Occupy Wall Street's general assembly approves partial spending freeze
More than $800,000 has been donated to Occupy Wall Street to date, it says
Donations have lagged since group was ousted from park, member says
Occupy Wall Street is shifting some of its attention from the big banks to its own bank accounts.
After a drop in donations and disputes over expenses, Occupy Wall Street’s general assembly, which makes major decisions for the group, approved a partial spending freeze on Saturday. Spending on housing, food and other items deemed crucial will continue.
“There’s been a lot of disagreement lately about how things have been spent,” said Pete Dutro, a member of Occupy Wall Street’s accounting working group. He said Occupy Wall Street had recently strayed from its early frugality.
A list of expenditures posted on Occupy Wall Street’s website shows the bulk of the group’s outlays have gone toward everyday necessities, transportation and donations to other Occupy groups. But there have been less essential purchases, too.
In October, the arts and culture working group spent $3,000 on “supplies for puppets for Halloween.” The tea and herbal medicine working group spent almost $2,500 on tea leaves, herbs and related equipment in November.
More than $800,000 has been donated to Occupy Wall Street to date, and the group has about $170,000 available to spend, according to Haywood Carey, another member of the accounting working group. It also has more than $100,000 in the Alliance for Global Justice, a Washington-based nonprofit with 501(c)(3) status, and $100,000 set aside for bail in the event of member arrests.
Donations to the group have fallen significantly of late, organizers said.
Occupy Wall Street’s money woes are largely the result of the group’s November 15 eviction from Zuccotti Park, Carey said. Early that morning police conducted a surprise raid of the park, where demonstrators had been camped since September.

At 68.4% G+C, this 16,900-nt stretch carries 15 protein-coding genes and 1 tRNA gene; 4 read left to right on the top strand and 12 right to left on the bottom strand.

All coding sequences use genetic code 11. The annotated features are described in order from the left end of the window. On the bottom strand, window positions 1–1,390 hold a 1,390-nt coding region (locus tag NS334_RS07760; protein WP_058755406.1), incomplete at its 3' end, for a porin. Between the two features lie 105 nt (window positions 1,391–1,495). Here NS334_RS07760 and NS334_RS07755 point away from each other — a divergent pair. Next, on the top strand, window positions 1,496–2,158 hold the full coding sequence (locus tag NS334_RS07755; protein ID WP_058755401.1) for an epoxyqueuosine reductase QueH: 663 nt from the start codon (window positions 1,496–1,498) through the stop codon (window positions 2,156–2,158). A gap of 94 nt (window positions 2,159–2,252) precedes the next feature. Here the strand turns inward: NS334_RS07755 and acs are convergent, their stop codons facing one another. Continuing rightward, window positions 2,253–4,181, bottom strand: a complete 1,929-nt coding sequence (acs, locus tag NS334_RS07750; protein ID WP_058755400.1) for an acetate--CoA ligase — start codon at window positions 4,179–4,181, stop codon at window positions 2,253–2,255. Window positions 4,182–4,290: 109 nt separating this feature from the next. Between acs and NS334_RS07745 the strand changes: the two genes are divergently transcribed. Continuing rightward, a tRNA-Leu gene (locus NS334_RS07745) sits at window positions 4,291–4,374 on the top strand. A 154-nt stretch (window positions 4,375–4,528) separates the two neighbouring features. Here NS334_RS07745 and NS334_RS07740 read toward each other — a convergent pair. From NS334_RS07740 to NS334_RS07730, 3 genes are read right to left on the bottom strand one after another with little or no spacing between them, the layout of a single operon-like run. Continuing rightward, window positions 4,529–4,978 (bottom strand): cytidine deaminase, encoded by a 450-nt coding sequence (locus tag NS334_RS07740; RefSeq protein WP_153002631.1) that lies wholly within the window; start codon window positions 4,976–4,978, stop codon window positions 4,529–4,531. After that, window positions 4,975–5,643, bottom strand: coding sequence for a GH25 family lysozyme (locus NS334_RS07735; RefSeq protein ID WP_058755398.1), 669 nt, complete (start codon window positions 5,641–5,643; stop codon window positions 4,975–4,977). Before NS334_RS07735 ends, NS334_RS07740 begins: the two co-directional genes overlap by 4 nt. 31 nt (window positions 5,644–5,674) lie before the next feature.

“With the loss of the park and the loss of a central visible place for the occupation, we lost a lot of momentum,” Carey said.
The eviction led to a drop in media coverage of the protest, which had fueled donations to Occupy Wall Street via its website. “When we’re out on the street and in the news, help and contributions and support increase,” said Bill Dobbs, a press liaison for Occupy Wall Street.
In-kind donations to the group have fallen along with monetary ones.
When Occupy Wall Street was at Zuccotti Park, “grandmothers would bring roasted chicken, people would drop off produce from upstate, Ben from Ben & Jerry’s would come and scoop ice cream for us,” Carey said. “We now have to pay for a lot of our food.”
The dislocation has increased costs in other ways. No longer centralized, the group must allocate more for transportation as its members transfer resources among various Occupy Wall Street outposts in New York. And whereas protesters used to sleep rent-free in tents in the park, the group spent $2,700 to house protesters in two churches for the past two weeks, Carey said.
In addition to paring its costs, Occupy Wall Street is weighing whether to step up its solicitation of donations, which has been minimal to date.
“Right now we need to figure out whether we want to become an active fundraising body,” Carey said.
Even as they seek to bolster Occupy Wall Street’s bank accounts, members say the group’s finances are beside the point and that dwindling cash is not an indication of dwindling strength.
“We’re not a movement about money, we’re a movement about actions,” Carey said. “Whether we have $1 or $1 million, we will continue to do what we have always done.”